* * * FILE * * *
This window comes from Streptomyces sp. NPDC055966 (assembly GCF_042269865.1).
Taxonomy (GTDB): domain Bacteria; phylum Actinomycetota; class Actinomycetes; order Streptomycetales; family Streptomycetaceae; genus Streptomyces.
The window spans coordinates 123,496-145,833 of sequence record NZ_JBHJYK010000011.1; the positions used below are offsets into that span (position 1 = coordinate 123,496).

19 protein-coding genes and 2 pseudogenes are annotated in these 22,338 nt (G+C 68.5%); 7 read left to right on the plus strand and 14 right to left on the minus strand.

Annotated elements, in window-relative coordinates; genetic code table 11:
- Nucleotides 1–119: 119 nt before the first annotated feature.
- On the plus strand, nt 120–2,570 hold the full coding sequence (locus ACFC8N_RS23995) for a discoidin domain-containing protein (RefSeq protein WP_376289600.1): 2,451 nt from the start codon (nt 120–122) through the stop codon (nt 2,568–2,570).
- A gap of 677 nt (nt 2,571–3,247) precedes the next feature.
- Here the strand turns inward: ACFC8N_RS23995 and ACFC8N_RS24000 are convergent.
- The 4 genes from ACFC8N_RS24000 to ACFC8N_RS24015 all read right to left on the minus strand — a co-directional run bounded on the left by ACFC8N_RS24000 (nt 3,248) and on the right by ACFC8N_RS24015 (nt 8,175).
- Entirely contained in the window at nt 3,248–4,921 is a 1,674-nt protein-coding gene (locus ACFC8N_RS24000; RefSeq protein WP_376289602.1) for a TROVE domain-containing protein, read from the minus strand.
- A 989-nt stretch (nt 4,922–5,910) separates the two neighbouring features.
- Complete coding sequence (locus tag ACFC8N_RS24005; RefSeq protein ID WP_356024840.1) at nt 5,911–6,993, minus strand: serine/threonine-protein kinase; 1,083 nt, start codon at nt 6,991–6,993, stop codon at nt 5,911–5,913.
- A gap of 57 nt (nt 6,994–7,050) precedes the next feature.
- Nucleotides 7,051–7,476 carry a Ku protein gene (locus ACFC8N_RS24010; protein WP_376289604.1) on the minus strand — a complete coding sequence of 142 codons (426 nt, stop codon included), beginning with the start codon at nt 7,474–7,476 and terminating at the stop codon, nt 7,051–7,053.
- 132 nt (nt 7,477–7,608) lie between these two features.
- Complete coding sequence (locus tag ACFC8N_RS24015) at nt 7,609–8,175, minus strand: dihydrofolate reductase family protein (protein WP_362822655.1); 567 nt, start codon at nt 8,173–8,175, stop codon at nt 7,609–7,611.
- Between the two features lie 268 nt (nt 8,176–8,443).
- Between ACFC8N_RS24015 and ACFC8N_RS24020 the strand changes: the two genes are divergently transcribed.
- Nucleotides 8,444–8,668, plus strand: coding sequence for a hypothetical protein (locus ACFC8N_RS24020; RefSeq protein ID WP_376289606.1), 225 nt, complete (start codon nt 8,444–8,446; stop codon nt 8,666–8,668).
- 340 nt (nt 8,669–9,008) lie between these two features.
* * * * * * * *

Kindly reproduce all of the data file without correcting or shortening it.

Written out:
This window comes from Streptomyces sp. NPDC055966 (assembly GCF_042269865.1).
Taxonomy (GTDB): domain Bacteria; phylum Actinomycetota; class Actinomycetes; order Streptomycetales; family Streptomycetaceae; genus Streptomyces.
The window spans coordinates 123,496-145,833 of sequence record NZ_JBHJYK010000011.1; the positions used below are offsets into that span (position 1 = coordinate 123,496).

19 protein-coding genes and 2 pseudogenes are annotated in these 22,338 nt (G+C 68.5%); 7 read left to right on the plus strand and 14 right to left on the minus strand.

Annotated elements, in window-relative coordinates; genetic code table 11:
- Nucleotides 1–119: 119 nt before the first annotated feature.
- On the plus strand, nt 120–2,570 hold the full coding sequence (locus ACFC8N_RS23995) for a discoidin domain-containing protein (RefSeq protein WP_376289600.1): 2,451 nt from the start codon (nt 120–122) through the stop codon (nt 2,568–2,570).
- A gap of 677 nt (nt 2,571–3,247) precedes the next feature.
- Here the strand turns inward: ACFC8N_RS23995 and ACFC8N_RS24000 are convergent.
- The 4 genes from ACFC8N_RS24000 to ACFC8N_RS24015 all read right to left on the minus strand — a co-directional run bounded on the left by ACFC8N_RS24000 (nt 3,248) and on the right by ACFC8N_RS24015 (nt 8,175).
- Entirely contained in the window at nt 3,248–4,921 is a 1,674-nt protein-coding gene (locus ACFC8N_RS24000; RefSeq protein WP_376289602.1) for a TROVE domain-containing protein, read from the minus strand.
- A 989-nt stretch (nt 4,922–5,910) separates the two neighbouring features.
- Complete coding sequence (locus tag ACFC8N_RS24005; RefSeq protein ID WP_356024840.1) at nt 5,911–6,993, minus strand: serine/threonine-protein kinase; 1,083 nt, start codon at nt 6,991–6,993, stop codon at nt 5,911–5,913.
- A gap of 57 nt (nt 6,994–7,050) precedes the next feature.
- Nucleotides 7,051–7,476 carry a Ku protein gene (locus ACFC8N_RS24010; protein WP_376289604.1) on the minus strand — a complete coding sequence of 142 codons (426 nt, stop codon included), beginning with the start codon at nt 7,474–7,476 and terminating at the stop codon, nt 7,051–7,053.
- 132 nt (nt 7,477–7,608) lie between these two features.
- Complete coding sequence (locus tag ACFC8N_RS24015) at nt 7,609–8,175, minus strand: dihydrofolate reductase family protein (protein WP_362822655.1); 567 nt, start codon at nt 8,173–8,175, stop codon at nt 7,609–7,611.
- Between the two features lie 268 nt (nt 8,176–8,443).
- Between ACFC8N_RS24015 and ACFC8N_RS24020 the strand changes: the two genes are divergently transcribed.
- Nucleotides 8,444–8,668, plus strand: coding sequence for a hypothetical protein (locus ACFC8N_RS24020; RefSeq protein ID WP_376289606.1), 225 nt, complete (start codon nt 8,444–8,446; stop codon nt 8,666–8,668).
- 340 nt (nt 8,669–9,008) lie between these two features.